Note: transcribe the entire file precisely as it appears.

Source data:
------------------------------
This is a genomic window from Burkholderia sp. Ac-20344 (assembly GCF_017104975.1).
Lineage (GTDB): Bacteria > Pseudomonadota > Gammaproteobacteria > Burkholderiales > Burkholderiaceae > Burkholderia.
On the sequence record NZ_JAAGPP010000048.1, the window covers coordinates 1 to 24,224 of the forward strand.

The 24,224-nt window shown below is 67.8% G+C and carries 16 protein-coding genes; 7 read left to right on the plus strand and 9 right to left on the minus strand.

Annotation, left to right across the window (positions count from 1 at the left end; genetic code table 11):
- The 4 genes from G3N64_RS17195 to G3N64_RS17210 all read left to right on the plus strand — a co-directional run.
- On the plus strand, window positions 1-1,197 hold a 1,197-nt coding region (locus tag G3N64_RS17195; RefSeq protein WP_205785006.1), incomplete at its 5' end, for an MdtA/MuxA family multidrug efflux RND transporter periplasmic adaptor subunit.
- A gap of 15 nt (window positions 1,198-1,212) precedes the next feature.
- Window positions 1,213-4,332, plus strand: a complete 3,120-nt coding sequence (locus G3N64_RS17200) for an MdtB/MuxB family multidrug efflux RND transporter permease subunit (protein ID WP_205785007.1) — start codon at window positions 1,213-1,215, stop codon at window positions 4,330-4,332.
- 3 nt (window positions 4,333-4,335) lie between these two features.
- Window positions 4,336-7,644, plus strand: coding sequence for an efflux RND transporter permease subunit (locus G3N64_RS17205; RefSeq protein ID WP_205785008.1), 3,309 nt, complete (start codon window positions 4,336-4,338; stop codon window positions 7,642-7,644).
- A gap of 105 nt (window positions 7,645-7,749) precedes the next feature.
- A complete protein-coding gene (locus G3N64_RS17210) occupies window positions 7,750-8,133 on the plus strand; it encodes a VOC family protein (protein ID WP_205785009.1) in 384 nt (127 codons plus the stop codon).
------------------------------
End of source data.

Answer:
This is a genomic window from Burkholderia sp. Ac-20344 (assembly GCF_017104975.1).
Lineage (GTDB): Bacteria > Pseudomonadota > Gammaproteobacteria > Burkholderiales > Burkholderiaceae > Burkholderia.
On the sequence record NZ_JAAGPP010000048.1, the window covers coordinates 1 to 24,224 of the forward strand.

The 24,224-nt window shown below is 67.8% G+C and carries 16 protein-coding genes; 7 read left to right on the plus strand and 9 right to left on the minus strand.

Annotation, left to right across the window (positions count from 1 at the left end; genetic code table 11):
- The 4 genes from G3N64_RS17195 to G3N64_RS17210 all read left to right on the plus strand — a co-directional run.
- On the plus strand, window positions 1-1,197 hold a 1,197-nt coding region (locus tag G3N64_RS17195; RefSeq protein WP_205785006.1), incomplete at its 5' end, for an MdtA/MuxA family multidrug efflux RND transporter periplasmic adaptor subunit.
- A gap of 15 nt (window positions 1,198-1,212) precedes the next feature.
- Window positions 1,213-4,332, plus strand: a complete 3,120-nt coding sequence (locus G3N64_RS17200) for an MdtB/MuxB family multidrug efflux RND transporter permease subunit (protein ID WP_205785007.1) — start codon at window positions 1,213-1,215, stop codon at window positions 4,330-4,332.
- 3 nt (window positions 4,333-4,335) lie between these two features.
- Window positions 4,336-7,644, plus strand: coding sequence for an efflux RND transporter permease subunit (locus G3N64_RS17205; RefSeq protein ID WP_205785008.1), 3,309 nt, complete (start codon window positions 4,336-4,338; stop codon window positions 7,642-7,644).
- A gap of 105 nt (window positions 7,645-7,749) precedes the next feature.
- A complete protein-coding gene (locus G3N64_RS17210) occupies window positions 7,750-8,133 on the plus strand; it encodes a VOC family protein (protein ID WP_205785009.1) in 384 nt (127 codons plus the stop codon).